The key to building a consistent winner in the NFL is drafting and developing your own talent. While the top executives in the league adhere to that premise, they're also willing to look to free agency or the trade market to add a key player or fill a critical need.
Such moves certainly come with risks. Trying to fit a player into a specific scheme with which he isn't yet familiar can be tricky, and landing a marquee name can cost a significant amount of money. But in the ultra-competitive NFL, organizations must occasionally gamble on the kinds of personnel moves that can make a good team great.
Given a few weeks to thoroughly examine what has unfolded this offseason in the free agency and trade markets, I've put together a list of 10 players who can alter the NFL landscape with their new teams in 2013.
1) Alex Smith, QB, Kansas City Chiefs
It's uncommon for a quarterback with a record like Smith's (19-5-1 over the past two years) to change ZIP codes, but the emergence of Colin Kaepernick made the former No. 1 pick expendable to the San Francisco 49ers. Chiefs coach Andy Reid will reap the rewards of adding a winning signal-caller to a roster in Kansas City that now ranks among the most talented in the NFL. The noted quarterback guru gets an opportunity to accentuate Smith's strengths as an efficient playmaker by crafting clever game plans featuring the Chiefs' primary weapons (receiver Dwayne Bowe and running back Jamaal Charles). Reid has a reputation for developing winning football teams; Smith's arrival could turn the Chiefs into legitimate AFC contenders down the road.
2) Percy Harvin, WR, Seattle Seahawks
Seahawks coach Pete Carroll doesn't shy away from taking chances on talented playmakers with reported character flaws. He certainly pushed his chips to the middle of the table in acquiring the temperamental Harvin, who had worn out his welcome with the Minnesota Vikings. In doing so, Carroll gave the Seahawks a dynamic home-run threat -- someone who can do damage as a receiver, a runner or a returner. Not only does Harvin's explosiveness make the Seahawks downright scary to defend, but it also paves the way for a run at the NFC crown.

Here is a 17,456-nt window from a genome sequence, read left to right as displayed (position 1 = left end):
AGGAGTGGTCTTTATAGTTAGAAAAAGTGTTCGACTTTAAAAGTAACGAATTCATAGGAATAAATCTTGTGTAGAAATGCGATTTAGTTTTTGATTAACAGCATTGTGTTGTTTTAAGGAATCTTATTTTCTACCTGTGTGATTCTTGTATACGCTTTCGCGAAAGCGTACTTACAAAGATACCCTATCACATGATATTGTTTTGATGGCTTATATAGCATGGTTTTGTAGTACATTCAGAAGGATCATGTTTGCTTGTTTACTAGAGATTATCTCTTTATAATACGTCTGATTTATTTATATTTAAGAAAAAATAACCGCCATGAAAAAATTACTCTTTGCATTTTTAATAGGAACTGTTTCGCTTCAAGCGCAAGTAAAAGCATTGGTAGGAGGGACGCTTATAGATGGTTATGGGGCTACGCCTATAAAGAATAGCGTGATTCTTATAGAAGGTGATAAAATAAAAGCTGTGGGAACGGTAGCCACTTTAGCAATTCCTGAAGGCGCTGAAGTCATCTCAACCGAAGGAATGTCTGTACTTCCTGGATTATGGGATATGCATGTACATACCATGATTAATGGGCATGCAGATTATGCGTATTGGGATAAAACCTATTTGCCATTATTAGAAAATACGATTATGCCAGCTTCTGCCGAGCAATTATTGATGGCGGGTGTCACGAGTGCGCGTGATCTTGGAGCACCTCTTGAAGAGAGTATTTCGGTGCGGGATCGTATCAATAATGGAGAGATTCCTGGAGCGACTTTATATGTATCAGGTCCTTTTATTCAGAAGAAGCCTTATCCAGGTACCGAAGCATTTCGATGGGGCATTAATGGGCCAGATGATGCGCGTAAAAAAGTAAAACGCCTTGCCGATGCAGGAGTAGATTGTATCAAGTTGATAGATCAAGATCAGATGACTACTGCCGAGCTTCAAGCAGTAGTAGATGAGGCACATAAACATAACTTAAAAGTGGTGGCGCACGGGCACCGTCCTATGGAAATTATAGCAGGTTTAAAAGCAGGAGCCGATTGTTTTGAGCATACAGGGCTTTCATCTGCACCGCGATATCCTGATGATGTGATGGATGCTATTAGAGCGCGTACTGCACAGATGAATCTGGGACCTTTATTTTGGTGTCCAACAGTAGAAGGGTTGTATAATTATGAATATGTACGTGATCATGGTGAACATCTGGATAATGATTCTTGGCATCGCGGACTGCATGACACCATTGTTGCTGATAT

3) Ed Reed, S, Houston Texans
Instant Debate: A shift in AFC power?
How does Houston's
Reed signing affect the AFC hierarchy? Our analysts offer early thoughts on the conference race. More ...
Hall of Fame players are hard to find on the open market, but the Texans landed one of the most prolific ballhawks in NFL history in Reed. The 12th-year pro has 61 career interceptions; his knack for producing game-changing turnovers could take Houston's defense to another level. While there should be some concern about Reed's durability and tendency to gamble, the confidence, swagger and playmaking ability he brings to the Texans' secondary make the acquisition a worthwhile risk for a team in search of the missing piece.
4) Steven Jackson, RB, Atlanta Falcons
Running backs often seem to fall off of a cliff after they turn 30, but Jackson, who hits that mark in July, could defy the odds in Atlanta. The bruising runner gives the Falcons a physical presence on the ground, and he'll also be another weapon for quarterback Matt Ryan in the passing game. Jackson's combination of skills gives the Falcons' offense the versatility to handle any defensive tactic. This should pose a daunting challenge for defensive coordinators around the league.
5) Wes Welker, WR, Denver Broncos